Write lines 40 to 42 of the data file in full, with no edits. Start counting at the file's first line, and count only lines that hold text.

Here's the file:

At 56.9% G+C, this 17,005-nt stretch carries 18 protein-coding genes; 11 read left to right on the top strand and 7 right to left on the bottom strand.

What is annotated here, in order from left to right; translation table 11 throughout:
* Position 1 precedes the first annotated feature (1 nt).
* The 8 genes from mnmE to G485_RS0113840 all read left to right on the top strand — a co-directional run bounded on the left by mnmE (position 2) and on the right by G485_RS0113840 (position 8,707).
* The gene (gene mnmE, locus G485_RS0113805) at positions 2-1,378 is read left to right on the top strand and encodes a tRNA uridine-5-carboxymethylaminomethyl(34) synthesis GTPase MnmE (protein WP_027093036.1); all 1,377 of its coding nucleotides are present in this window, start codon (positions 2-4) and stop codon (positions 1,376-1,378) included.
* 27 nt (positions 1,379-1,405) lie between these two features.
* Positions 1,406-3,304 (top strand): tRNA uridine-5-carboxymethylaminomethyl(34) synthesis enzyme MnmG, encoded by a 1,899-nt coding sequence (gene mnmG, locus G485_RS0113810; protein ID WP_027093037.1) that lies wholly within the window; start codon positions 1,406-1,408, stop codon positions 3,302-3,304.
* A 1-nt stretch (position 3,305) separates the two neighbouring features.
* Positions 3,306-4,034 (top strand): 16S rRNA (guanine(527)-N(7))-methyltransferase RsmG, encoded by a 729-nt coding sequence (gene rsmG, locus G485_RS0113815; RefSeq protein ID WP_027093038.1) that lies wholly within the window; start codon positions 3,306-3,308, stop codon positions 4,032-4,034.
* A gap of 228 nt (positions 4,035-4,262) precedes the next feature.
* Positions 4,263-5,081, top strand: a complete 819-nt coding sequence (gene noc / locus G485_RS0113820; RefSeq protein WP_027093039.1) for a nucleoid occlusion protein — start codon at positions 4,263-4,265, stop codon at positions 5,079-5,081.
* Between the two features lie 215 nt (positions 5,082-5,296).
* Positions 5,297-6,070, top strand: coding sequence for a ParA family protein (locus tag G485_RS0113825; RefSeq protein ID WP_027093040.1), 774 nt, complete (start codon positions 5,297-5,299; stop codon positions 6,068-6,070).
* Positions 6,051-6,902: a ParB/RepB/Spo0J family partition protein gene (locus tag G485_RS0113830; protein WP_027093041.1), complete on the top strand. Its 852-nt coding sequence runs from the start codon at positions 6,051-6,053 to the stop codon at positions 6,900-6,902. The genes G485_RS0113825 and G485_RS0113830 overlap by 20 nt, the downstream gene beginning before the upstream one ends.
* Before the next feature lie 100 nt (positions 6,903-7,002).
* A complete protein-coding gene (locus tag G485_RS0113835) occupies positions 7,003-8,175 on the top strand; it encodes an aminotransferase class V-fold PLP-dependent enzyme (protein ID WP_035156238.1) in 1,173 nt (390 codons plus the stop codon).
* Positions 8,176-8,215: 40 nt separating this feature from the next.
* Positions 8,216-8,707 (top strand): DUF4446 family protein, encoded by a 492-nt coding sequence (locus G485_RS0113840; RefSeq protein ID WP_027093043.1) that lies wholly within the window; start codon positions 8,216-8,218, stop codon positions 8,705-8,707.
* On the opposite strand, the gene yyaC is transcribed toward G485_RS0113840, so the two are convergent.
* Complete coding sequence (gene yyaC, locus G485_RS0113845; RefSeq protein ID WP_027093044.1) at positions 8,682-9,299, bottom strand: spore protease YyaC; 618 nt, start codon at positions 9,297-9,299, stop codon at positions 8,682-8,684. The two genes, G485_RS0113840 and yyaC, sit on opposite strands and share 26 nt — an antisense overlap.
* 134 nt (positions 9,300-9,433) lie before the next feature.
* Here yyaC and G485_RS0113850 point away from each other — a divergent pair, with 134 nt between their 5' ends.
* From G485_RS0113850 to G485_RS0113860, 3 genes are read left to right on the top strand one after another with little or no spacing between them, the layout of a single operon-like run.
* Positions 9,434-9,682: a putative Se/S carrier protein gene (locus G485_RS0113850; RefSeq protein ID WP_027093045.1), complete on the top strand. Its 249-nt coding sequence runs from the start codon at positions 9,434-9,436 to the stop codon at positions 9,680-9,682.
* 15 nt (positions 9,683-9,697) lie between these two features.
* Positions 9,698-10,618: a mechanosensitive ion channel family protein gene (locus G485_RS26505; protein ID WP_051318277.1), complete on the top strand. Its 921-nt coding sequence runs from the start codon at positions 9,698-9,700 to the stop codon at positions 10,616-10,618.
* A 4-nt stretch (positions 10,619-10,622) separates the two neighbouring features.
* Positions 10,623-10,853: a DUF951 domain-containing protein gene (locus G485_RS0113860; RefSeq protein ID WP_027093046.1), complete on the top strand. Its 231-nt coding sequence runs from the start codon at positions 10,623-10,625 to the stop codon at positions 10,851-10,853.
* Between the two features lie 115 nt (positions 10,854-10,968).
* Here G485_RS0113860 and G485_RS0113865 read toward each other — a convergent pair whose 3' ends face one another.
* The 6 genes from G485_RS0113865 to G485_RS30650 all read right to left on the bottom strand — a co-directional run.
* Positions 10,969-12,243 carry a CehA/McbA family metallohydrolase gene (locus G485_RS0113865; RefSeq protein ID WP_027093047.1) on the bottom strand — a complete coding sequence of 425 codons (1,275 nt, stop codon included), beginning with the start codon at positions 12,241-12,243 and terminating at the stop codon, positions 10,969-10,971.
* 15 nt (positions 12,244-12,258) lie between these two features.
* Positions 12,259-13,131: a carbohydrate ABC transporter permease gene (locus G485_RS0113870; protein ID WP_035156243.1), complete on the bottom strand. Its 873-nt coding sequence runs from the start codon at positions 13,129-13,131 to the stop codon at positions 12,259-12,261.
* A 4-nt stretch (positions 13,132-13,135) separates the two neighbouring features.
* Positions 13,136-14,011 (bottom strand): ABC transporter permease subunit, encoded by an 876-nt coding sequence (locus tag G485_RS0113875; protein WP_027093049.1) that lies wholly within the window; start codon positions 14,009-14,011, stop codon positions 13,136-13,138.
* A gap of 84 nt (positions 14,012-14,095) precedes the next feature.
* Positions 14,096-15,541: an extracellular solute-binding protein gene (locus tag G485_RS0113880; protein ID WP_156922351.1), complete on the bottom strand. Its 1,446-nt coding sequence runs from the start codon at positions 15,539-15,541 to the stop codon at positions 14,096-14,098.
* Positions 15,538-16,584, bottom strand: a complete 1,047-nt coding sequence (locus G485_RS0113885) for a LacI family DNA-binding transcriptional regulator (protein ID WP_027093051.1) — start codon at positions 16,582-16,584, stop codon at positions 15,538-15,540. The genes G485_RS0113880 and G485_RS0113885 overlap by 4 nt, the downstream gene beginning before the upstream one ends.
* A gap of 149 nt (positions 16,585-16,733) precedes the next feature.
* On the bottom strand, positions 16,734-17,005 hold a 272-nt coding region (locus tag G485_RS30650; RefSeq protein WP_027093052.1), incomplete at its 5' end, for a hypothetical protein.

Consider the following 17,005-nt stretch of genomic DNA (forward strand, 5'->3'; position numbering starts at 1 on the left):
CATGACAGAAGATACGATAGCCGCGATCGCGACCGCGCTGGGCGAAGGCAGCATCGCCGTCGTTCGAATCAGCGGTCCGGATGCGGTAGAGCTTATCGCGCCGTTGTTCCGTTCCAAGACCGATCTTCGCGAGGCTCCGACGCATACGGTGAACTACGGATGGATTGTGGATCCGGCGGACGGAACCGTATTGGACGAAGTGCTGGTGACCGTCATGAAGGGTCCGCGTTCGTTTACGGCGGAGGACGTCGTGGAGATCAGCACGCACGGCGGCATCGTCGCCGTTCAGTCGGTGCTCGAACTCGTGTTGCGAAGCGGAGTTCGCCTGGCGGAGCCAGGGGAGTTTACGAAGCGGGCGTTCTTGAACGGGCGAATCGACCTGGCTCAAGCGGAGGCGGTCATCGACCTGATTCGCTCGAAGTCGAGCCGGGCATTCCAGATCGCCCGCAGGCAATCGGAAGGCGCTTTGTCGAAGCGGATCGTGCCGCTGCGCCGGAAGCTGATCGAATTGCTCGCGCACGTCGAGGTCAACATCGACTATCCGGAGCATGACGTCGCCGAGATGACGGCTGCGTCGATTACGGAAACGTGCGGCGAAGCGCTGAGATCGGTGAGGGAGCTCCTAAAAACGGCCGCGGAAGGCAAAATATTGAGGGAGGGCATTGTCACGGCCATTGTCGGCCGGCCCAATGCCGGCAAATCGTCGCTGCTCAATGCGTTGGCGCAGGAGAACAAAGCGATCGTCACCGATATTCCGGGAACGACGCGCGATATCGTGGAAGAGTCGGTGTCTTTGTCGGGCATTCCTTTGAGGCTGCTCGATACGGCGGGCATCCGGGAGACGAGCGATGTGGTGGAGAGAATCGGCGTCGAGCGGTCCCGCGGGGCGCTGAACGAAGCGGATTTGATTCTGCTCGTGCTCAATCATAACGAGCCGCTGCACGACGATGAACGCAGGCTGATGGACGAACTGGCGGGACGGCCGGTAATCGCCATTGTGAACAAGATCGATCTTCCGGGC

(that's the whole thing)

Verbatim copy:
* A gap of 149 nt (positions 16,585-16,733) precedes the next feature.
* On the bottom strand, positions 16,734-17,005 hold a 272-nt coding region (locus tag G485_RS30650; RefSeq protein WP_027093052.1), incomplete at its 5' end, for a hypothetical protein.

Consider the following 17,005-nt stretch of genomic DNA (forward strand, 5'->3'; position numbering starts at 1 on the left):